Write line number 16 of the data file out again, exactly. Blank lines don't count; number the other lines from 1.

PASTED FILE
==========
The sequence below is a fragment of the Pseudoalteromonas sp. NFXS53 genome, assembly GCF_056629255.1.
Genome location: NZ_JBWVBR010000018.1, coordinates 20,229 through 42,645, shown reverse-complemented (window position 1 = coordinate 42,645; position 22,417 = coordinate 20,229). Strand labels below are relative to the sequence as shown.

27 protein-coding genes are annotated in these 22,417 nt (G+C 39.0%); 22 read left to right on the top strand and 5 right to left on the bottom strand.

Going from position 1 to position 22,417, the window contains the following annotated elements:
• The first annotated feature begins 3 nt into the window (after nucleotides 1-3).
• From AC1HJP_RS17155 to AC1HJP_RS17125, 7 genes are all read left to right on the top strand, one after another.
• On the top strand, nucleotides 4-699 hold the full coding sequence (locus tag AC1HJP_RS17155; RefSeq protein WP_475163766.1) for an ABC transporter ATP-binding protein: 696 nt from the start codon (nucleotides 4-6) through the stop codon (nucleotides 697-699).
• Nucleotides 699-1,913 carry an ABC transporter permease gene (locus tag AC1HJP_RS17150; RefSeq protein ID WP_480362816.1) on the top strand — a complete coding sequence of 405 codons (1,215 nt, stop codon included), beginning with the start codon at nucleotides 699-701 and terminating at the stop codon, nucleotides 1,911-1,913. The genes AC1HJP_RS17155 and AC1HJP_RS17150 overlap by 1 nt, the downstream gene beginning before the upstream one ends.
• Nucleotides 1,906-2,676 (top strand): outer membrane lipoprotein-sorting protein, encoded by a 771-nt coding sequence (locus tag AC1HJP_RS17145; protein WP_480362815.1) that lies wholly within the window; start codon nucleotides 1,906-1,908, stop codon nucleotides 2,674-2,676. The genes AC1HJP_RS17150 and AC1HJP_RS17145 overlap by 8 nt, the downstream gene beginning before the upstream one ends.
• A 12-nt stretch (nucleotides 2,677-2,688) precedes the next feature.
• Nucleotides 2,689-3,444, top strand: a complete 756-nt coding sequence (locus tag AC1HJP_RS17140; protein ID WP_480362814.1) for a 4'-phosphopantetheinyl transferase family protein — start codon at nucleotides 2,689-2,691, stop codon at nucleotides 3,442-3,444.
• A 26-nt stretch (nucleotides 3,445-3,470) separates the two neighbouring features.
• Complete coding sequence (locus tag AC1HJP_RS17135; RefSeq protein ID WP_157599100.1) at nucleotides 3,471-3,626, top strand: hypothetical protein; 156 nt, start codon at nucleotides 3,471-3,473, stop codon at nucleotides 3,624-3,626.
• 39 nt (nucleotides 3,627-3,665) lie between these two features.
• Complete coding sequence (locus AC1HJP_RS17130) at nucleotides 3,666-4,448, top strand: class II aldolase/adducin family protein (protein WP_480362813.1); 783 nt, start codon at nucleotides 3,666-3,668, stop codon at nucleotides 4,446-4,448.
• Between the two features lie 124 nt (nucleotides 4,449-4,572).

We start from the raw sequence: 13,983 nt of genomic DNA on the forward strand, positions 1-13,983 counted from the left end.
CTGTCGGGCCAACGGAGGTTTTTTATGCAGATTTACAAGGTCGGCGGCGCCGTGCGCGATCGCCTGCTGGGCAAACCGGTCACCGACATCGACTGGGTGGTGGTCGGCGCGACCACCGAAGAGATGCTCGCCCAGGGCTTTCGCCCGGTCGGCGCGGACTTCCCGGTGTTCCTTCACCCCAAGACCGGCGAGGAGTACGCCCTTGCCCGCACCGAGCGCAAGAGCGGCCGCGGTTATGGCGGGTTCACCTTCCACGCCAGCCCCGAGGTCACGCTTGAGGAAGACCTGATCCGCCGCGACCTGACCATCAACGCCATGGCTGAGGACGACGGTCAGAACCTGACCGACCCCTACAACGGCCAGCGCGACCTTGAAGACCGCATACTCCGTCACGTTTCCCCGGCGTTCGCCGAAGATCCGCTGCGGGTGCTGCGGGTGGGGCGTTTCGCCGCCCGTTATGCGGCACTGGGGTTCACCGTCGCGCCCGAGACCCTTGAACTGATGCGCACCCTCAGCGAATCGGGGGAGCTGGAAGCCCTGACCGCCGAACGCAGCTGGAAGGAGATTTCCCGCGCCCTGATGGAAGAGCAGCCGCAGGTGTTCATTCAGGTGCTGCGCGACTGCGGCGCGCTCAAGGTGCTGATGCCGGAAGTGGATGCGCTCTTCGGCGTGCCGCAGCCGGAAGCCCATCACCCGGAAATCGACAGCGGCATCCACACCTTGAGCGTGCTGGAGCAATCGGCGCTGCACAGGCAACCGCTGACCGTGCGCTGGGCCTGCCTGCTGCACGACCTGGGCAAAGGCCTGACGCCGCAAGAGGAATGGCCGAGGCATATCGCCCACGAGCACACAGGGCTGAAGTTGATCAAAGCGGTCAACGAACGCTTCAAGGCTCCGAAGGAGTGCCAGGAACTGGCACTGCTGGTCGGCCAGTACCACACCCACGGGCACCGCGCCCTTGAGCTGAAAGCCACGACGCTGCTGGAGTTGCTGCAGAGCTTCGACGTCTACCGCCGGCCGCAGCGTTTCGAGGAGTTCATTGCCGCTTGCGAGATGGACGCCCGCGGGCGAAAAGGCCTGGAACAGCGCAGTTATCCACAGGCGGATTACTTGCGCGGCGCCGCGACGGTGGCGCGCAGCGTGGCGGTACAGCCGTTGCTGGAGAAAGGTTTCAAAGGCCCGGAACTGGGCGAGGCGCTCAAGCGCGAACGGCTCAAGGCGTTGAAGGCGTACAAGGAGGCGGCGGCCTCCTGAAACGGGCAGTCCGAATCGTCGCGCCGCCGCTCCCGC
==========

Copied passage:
• Between the two features lie 124 nt (nucleotides 4,449-4,572).